Generally, credit risk with respect to accounts receivable is diversified due to the number of entities comprising the Company’s customer base and their dispersion across different geographies and industries. The Company performs ongoing credit evaluations on certain customers and generally does not require collateral on accounts receivable. The Company maintains reserves for potential bad debts and historically such losses are generally not significant.

 

NOTE 11 — PRIVATE PLACEMENT

 

Securities Purchase Agreement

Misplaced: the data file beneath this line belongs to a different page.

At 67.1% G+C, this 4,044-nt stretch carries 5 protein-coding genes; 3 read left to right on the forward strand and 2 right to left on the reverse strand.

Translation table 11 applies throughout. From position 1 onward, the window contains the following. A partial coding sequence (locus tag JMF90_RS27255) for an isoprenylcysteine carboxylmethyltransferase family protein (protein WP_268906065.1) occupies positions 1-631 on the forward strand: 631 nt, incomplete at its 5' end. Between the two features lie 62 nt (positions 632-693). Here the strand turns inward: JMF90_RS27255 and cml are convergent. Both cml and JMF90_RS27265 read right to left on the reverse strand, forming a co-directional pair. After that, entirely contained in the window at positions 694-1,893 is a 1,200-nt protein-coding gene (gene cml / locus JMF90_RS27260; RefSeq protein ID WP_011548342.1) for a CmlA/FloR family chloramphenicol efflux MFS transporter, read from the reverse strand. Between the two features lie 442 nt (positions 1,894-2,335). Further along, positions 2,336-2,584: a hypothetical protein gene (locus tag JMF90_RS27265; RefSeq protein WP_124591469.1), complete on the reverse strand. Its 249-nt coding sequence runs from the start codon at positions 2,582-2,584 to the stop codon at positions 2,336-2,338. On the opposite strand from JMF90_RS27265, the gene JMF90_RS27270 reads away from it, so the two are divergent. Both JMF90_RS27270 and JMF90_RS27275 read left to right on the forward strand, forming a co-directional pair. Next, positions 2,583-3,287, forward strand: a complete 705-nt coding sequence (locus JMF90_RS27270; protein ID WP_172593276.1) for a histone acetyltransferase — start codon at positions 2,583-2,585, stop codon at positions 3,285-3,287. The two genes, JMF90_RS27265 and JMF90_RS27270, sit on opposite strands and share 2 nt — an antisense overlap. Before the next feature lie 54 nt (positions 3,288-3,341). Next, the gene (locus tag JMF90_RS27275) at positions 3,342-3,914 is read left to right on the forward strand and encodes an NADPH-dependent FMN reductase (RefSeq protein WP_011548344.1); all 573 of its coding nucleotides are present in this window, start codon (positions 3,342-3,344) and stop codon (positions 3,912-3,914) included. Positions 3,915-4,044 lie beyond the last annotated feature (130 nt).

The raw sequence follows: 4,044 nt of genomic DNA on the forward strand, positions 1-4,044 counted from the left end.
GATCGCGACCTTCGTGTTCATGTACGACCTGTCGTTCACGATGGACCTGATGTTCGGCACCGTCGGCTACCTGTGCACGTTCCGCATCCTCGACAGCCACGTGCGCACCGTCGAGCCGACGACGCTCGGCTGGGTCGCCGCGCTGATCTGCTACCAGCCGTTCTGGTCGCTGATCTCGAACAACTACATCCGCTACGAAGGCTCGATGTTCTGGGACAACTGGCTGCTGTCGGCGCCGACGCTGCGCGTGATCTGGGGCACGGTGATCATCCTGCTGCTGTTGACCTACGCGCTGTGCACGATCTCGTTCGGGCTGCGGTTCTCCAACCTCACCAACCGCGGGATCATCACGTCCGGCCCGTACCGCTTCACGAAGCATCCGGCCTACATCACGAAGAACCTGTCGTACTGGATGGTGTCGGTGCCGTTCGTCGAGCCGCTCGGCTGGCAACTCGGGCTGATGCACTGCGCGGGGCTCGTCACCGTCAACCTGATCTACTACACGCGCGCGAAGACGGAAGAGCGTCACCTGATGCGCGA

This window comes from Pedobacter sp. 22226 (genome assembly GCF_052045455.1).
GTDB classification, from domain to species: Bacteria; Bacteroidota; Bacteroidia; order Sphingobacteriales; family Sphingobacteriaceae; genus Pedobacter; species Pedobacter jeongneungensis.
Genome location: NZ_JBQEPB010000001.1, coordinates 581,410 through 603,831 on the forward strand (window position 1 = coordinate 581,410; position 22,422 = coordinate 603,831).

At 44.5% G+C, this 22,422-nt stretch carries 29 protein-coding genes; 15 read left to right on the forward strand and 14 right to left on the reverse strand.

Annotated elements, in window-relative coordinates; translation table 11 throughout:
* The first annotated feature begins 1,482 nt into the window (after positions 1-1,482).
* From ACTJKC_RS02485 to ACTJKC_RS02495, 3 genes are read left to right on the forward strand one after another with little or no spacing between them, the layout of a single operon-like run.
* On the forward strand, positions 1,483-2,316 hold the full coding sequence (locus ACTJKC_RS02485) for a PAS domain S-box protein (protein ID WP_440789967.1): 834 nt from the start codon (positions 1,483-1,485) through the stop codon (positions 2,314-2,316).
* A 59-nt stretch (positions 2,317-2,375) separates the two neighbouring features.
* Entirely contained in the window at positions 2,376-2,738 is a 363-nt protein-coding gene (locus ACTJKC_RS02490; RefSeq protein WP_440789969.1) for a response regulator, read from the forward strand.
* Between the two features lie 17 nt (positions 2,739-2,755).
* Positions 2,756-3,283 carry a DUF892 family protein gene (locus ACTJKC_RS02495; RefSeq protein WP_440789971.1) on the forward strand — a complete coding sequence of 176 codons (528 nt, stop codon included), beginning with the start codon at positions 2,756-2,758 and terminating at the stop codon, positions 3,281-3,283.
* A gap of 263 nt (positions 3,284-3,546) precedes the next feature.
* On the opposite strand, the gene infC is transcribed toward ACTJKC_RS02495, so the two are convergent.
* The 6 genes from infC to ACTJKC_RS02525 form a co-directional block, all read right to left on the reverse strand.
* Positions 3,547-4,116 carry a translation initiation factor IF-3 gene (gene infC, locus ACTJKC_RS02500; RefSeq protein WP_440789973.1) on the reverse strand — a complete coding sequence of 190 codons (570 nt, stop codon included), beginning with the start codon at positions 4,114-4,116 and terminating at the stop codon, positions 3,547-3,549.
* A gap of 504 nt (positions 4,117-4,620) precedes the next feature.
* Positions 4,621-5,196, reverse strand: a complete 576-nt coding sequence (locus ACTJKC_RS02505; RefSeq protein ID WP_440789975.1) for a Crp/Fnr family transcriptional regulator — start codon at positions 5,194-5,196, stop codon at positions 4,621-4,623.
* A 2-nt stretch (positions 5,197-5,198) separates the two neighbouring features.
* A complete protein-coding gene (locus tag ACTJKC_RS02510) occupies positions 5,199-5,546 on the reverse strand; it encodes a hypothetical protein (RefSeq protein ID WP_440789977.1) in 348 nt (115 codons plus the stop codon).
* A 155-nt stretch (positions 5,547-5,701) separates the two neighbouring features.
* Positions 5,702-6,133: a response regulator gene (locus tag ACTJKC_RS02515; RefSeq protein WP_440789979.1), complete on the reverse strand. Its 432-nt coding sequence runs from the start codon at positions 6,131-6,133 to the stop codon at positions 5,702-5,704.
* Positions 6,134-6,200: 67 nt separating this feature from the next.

On June 18, 2018, the Company entered into a Securities Purchase Agreement (the “Securities Purchase Agreement”) with several accredited investors (the “Purchasers”) for a private placement (the “Private Placement”) of (i) shares of 13.00% Series A Redeemable Convertible Preferred Stock, par value $0.0001 (the “Series A Preferred Stock”), (ii) shares of Common Stock, and (iii) convertible secured promissory notes (the “Convertible Notes”), with no principal amount outstanding at issuance that solely collateralize amounts, if any, that may become payable by the Company pursuant to certain redemption provisions of the Series A Preferred Stock. The completion of the Private Placement was approved by the Company’s stockholders at a special meeting held on July 12, 2018, and the closing of the Private Placement occurred on July 19, 2018 (the “Closing Date”).